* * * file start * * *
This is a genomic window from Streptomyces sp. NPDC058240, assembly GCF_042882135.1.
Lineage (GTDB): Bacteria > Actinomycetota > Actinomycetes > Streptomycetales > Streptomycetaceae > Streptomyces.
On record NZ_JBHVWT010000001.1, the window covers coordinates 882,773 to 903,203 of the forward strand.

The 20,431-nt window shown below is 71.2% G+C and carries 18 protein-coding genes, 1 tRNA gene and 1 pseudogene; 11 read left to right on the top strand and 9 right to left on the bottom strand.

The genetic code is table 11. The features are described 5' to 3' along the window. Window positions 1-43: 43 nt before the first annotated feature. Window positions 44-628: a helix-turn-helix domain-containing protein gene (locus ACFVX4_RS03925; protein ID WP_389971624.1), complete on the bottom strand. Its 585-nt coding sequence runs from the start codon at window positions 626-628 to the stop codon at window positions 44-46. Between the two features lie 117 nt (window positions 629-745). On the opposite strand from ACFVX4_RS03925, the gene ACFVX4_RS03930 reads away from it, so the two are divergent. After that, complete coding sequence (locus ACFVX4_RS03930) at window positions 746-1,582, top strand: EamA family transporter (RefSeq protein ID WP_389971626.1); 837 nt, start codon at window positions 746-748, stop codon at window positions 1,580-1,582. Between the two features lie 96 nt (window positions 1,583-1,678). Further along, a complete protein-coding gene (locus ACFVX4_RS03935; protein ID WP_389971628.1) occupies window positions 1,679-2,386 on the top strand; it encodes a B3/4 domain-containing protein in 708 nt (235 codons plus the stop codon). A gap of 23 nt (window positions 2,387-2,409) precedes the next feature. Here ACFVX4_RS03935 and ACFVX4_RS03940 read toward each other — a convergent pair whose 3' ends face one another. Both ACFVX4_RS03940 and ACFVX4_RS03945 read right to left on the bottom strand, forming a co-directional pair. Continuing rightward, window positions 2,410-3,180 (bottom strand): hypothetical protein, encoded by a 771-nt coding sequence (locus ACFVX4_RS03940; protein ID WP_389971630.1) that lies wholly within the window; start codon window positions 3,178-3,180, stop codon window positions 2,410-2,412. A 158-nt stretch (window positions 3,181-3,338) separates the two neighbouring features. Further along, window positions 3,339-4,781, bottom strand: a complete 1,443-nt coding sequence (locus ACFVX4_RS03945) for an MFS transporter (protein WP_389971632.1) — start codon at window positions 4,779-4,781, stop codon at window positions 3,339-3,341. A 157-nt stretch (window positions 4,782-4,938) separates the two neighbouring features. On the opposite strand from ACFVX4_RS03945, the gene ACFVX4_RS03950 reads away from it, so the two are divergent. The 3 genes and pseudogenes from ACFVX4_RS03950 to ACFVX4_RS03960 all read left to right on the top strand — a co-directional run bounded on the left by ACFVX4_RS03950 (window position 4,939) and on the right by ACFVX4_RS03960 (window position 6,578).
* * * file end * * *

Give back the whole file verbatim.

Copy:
This is a genomic window from Streptomyces sp. NPDC058240, assembly GCF_042882135.1.
Lineage (GTDB): Bacteria > Actinomycetota > Actinomycetes > Streptomycetales > Streptomycetaceae > Streptomyces.
On record NZ_JBHVWT010000001.1, the window covers coordinates 882,773 to 903,203 of the forward strand.

The 20,431-nt window shown below is 71.2% G+C and carries 18 protein-coding genes, 1 tRNA gene and 1 pseudogene; 11 read left to right on the top strand and 9 right to left on the bottom strand.

The genetic code is table 11. The features are described 5' to 3' along the window. Window positions 1-43: 43 nt before the first annotated feature. Window positions 44-628: a helix-turn-helix domain-containing protein gene (locus ACFVX4_RS03925; protein ID WP_389971624.1), complete on the bottom strand. Its 585-nt coding sequence runs from the start codon at window positions 626-628 to the stop codon at window positions 44-46. Between the two features lie 117 nt (window positions 629-745). On the opposite strand from ACFVX4_RS03925, the gene ACFVX4_RS03930 reads away from it, so the two are divergent. After that, complete coding sequence (locus ACFVX4_RS03930) at window positions 746-1,582, top strand: EamA family transporter (RefSeq protein ID WP_389971626.1); 837 nt, start codon at window positions 746-748, stop codon at window positions 1,580-1,582. Between the two features lie 96 nt (window positions 1,583-1,678). Further along, a complete protein-coding gene (locus ACFVX4_RS03935; protein ID WP_389971628.1) occupies window positions 1,679-2,386 on the top strand; it encodes a B3/4 domain-containing protein in 708 nt (235 codons plus the stop codon). A gap of 23 nt (window positions 2,387-2,409) precedes the next feature. Here ACFVX4_RS03935 and ACFVX4_RS03940 read toward each other — a convergent pair whose 3' ends face one another. Both ACFVX4_RS03940 and ACFVX4_RS03945 read right to left on the bottom strand, forming a co-directional pair. Continuing rightward, window positions 2,410-3,180 (bottom strand): hypothetical protein, encoded by a 771-nt coding sequence (locus ACFVX4_RS03940; protein ID WP_389971630.1) that lies wholly within the window; start codon window positions 3,178-3,180, stop codon window positions 2,410-2,412. A 158-nt stretch (window positions 3,181-3,338) separates the two neighbouring features. Further along, window positions 3,339-4,781, bottom strand: a complete 1,443-nt coding sequence (locus ACFVX4_RS03945) for an MFS transporter (protein WP_389971632.1) — start codon at window positions 4,779-4,781, stop codon at window positions 3,339-3,341. A 157-nt stretch (window positions 4,782-4,938) separates the two neighbouring features. On the opposite strand from ACFVX4_RS03945, the gene ACFVX4_RS03950 reads away from it, so the two are divergent. The 3 genes and pseudogenes from ACFVX4_RS03950 to ACFVX4_RS03960 all read left to right on the top strand — a co-directional run bounded on the left by ACFVX4_RS03950 (window position 4,939) and on the right by ACFVX4_RS03960 (window position 6,578).